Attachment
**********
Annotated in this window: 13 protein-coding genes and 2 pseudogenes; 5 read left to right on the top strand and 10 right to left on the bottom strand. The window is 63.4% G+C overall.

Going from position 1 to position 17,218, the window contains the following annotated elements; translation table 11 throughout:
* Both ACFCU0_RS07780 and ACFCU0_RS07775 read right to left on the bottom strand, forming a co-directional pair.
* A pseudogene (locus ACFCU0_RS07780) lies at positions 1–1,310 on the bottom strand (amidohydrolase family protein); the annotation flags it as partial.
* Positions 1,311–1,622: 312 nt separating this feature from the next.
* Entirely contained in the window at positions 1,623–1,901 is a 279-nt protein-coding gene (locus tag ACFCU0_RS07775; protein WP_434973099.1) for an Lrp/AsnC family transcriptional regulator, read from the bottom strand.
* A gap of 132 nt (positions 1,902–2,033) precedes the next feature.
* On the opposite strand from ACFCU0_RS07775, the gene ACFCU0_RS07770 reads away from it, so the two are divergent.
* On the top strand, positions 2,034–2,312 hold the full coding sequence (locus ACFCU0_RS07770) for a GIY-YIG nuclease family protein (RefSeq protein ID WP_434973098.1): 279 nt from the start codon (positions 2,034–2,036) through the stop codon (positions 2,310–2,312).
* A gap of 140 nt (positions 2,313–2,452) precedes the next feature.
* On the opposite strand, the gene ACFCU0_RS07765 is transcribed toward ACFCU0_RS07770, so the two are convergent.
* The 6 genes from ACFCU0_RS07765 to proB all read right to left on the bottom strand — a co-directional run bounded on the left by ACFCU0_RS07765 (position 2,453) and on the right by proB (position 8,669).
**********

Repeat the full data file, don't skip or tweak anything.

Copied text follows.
Annotated in this window: 13 protein-coding genes and 2 pseudogenes; 5 read left to right on the top strand and 10 right to left on the bottom strand. The window is 63.4% G+C overall.

Going from position 1 to position 17,218, the window contains the following annotated elements; translation table 11 throughout:
* Both ACFCU0_RS07780 and ACFCU0_RS07775 read right to left on the bottom strand, forming a co-directional pair.
* A pseudogene (locus ACFCU0_RS07780) lies at positions 1–1,310 on the bottom strand (amidohydrolase family protein); the annotation flags it as partial.
* Positions 1,311–1,622: 312 nt separating this feature from the next.
* Entirely contained in the window at positions 1,623–1,901 is a 279-nt protein-coding gene (locus tag ACFCU0_RS07775; protein WP_434973099.1) for an Lrp/AsnC family transcriptional regulator, read from the bottom strand.
* A gap of 132 nt (positions 1,902–2,033) precedes the next feature.
* On the opposite strand from ACFCU0_RS07775, the gene ACFCU0_RS07770 reads away from it, so the two are divergent.
* On the top strand, positions 2,034–2,312 hold the full coding sequence (locus ACFCU0_RS07770) for a GIY-YIG nuclease family protein (RefSeq protein ID WP_434973098.1): 279 nt from the start codon (positions 2,034–2,036) through the stop codon (positions 2,310–2,312).
* A gap of 140 nt (positions 2,313–2,452) precedes the next feature.
* On the opposite strand, the gene ACFCU0_RS07765 is transcribed toward ACFCU0_RS07770, so the two are convergent.
* The 6 genes from ACFCU0_RS07765 to proB all read right to left on the bottom strand — a co-directional run bounded on the left by ACFCU0_RS07765 (position 2,453) and on the right by proB (position 8,669).